16 June, 2020

Pterygium is one of the common ocular surface disorders. Pterygium is basically a fibrovascular overgrowth of the subconjunctival  tissue, triangular in shape, and encroaching onto the cornea in the medial and lateral palpebral fissure The various known risk factors are immune mechanism, genetic predisposition, and chronic environmental irritation, which include UV (ultraviolet) rays, hot and dry weather, wind, dusty atmosphere, and the period of exposure to such conditions. However, the most common is the increased time of exposure to UV rays of the sunlight, followed by chronic eye irritation from dry and dusty conditions. Pinguecula and pterygium are growth on your eyes conjunctiva, the clear covering over the white part of the eye. Pinguecula is a yellowish, raised growth on the conjunctiva It's usually, on the side of the eye near your nose, but can happen on the other side too. A pinguecula  is a deposit of protein, fat, or calcium. Pterigium is growth of fleshy tissue (has blood vessels) that may start as a pinguecula.

How serious is it? 
A pterygium can lead to severe scarring on your cornea, but this is rare. Scarring on the cornea needs to be treated because it can cause vision loss. For minor cases, treatment usually involves eye drops or ointment to treat inflammation In the more serious cases, treatment can involve surgical removal of the pterygium 

How is it diagnosed? 
Diagnosing a pterygium is straightforward. Your eye doctor may diagnose this condition based on a physical examination using a slit lamp. When looking through the slip lamp, If the bump is white or pink and elongated or shaped like a wedge, it may be a flesh-like growth called a Pterygium.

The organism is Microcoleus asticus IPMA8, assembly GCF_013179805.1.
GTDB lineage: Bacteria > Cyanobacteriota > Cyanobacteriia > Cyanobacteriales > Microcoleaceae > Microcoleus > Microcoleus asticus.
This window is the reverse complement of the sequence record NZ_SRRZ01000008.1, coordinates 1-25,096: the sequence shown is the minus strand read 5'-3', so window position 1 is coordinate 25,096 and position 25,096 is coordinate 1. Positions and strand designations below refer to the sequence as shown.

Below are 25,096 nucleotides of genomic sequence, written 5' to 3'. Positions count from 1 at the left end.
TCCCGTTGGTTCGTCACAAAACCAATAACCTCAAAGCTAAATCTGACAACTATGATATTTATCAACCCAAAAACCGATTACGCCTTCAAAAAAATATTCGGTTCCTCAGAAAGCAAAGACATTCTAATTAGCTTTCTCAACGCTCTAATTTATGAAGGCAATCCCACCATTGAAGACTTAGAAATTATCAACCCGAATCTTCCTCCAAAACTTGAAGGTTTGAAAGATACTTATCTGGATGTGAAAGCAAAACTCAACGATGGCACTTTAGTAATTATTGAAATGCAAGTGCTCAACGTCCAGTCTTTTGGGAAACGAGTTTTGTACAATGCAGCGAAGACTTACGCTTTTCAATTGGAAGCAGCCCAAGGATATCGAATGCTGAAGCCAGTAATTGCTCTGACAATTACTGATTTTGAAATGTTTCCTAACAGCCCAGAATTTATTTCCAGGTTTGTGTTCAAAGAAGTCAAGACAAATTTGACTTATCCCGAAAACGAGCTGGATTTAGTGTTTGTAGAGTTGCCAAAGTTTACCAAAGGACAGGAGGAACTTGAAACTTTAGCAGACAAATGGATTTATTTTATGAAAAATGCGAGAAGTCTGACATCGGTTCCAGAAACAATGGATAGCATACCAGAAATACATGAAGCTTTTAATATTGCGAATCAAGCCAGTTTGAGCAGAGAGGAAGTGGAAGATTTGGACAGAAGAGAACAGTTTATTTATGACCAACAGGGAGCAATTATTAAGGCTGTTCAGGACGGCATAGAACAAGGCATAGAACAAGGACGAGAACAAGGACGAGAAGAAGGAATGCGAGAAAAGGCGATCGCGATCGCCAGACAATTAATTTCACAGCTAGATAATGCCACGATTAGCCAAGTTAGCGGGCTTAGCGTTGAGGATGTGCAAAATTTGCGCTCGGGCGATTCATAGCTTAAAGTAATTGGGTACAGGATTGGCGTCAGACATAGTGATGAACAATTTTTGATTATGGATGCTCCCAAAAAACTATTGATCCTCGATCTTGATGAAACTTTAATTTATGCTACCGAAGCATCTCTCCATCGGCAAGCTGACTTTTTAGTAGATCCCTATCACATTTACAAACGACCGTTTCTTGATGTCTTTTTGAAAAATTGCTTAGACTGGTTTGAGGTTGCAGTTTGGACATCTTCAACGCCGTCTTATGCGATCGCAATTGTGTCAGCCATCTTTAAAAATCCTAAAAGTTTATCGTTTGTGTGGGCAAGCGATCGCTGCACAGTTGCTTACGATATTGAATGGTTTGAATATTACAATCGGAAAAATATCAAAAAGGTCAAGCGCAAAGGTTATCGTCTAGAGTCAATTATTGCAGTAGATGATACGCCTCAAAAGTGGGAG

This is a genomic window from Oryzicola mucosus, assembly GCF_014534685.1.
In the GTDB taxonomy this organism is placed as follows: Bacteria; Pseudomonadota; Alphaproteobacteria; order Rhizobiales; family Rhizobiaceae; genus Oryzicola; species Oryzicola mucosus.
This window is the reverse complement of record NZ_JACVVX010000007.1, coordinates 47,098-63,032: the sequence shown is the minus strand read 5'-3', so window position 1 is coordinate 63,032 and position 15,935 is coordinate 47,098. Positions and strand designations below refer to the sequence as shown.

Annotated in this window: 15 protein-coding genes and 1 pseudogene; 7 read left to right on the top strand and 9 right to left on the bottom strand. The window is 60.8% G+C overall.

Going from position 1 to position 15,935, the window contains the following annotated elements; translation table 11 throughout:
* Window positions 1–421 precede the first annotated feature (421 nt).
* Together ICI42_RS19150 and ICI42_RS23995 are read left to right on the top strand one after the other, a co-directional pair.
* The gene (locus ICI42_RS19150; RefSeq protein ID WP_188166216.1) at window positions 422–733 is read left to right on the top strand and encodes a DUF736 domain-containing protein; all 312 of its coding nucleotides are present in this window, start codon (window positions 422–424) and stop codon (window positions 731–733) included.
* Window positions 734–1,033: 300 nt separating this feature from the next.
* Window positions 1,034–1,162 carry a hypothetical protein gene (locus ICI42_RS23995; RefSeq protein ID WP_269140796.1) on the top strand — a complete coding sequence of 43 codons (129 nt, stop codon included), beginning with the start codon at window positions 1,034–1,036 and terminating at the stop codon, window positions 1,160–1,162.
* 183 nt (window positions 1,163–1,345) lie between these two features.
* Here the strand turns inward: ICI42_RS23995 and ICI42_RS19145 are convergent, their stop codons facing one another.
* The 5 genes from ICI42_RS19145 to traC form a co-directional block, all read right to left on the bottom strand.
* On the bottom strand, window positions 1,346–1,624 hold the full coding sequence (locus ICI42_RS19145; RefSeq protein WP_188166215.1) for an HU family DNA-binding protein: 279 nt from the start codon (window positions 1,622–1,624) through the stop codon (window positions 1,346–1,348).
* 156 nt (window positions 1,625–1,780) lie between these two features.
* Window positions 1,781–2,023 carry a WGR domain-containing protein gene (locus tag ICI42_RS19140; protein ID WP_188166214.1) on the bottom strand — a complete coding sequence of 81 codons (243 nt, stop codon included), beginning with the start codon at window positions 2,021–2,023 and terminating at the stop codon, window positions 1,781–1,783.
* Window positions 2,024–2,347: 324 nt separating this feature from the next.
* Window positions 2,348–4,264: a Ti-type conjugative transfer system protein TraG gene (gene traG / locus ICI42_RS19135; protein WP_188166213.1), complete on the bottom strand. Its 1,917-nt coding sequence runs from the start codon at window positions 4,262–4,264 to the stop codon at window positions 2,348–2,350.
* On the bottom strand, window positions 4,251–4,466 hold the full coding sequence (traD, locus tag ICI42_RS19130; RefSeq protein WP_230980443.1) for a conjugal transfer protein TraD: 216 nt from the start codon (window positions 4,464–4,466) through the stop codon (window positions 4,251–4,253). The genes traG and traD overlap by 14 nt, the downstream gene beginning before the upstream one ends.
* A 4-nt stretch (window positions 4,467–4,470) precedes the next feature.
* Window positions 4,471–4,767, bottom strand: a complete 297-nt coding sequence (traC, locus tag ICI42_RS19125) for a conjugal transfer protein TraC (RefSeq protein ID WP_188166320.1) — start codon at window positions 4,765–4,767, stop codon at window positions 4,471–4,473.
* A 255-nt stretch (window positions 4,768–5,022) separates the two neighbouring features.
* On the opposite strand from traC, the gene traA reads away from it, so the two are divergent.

This lamp allows your doctor to see your eye with the help of magnification and bright lighting. If your doctor needs to do additional tests, they may include: 

❑ Visual acuity test. This test involves reading letters on an eye chart 
❑ Corneal topography. This medical mapping technique is used to measure curvature changes in your cornea 
❑  Photo documentation. This procedure involves taking pictures to track the growth rate of the pterygium. 
How is it treated? 

A pterygium usually doesn't require any treatment unless it's blocking your vision or causing severe discomfort. Your eye doctor might want to check your eyes occasionally to see if the growth is causing vision problems


If the pterygium is causing a lot of irritation or redness, your doctor may prescribe eye drops or eye ointments that contain corticosteroids to reduce inflammation. 


Your doctor may recommend surgery to remove the pterygium eye drops or ointments don't provide relief. Surgery is also done when pterygium causes a loss of vision a condition called astigmatism, which can result in blurry vision. You can also discuss , surgical procedures with your doctor if you want the pterygium removed fax for cosmetic reasons. 
There are a couple of risks associated with these operations. In some cases, a pterygium can return after being surgically removed. Your eye might also feta dry and irritated after surgery. Your doctor can prescribe medications to provide relief and reduce risk of having a pterygium grow back.

Prevention of getting pterygium

If possible, avoid exposure to environmental factors that can cause a pterygium, You can help prevent the development of a pterygium by wearing sunglasses or a hat to shield your eyes from sunlight, wind, and dust. Your sunglasses should also provide protection from the sun's ultraviolet (UV) rays. If you already have a pterygium, limiting your exposure to the following can slow its growth: 
O wind
O dust
O smoke 
O sunlight
Avoiding these conditions can also help prevent pterygiums from coming back if you've had any moved. 

Avoiding pinguecula and pterygium 
If you had a pinguecula or a pterygium  at least once before, try to avoid the thing that cause these growths. Here are some ways: 

o Wear sunglasses to protect your eyes from ultraviolet (UV) Li& 
o Wear a round hat whenever out in gig 
o Protect your eyes from dust by wearing glasses or goggle& 
o Use artificial tears when your eyes are dry 

Ragavan Purushothaman
Assistant Branch Manager - Vavuniya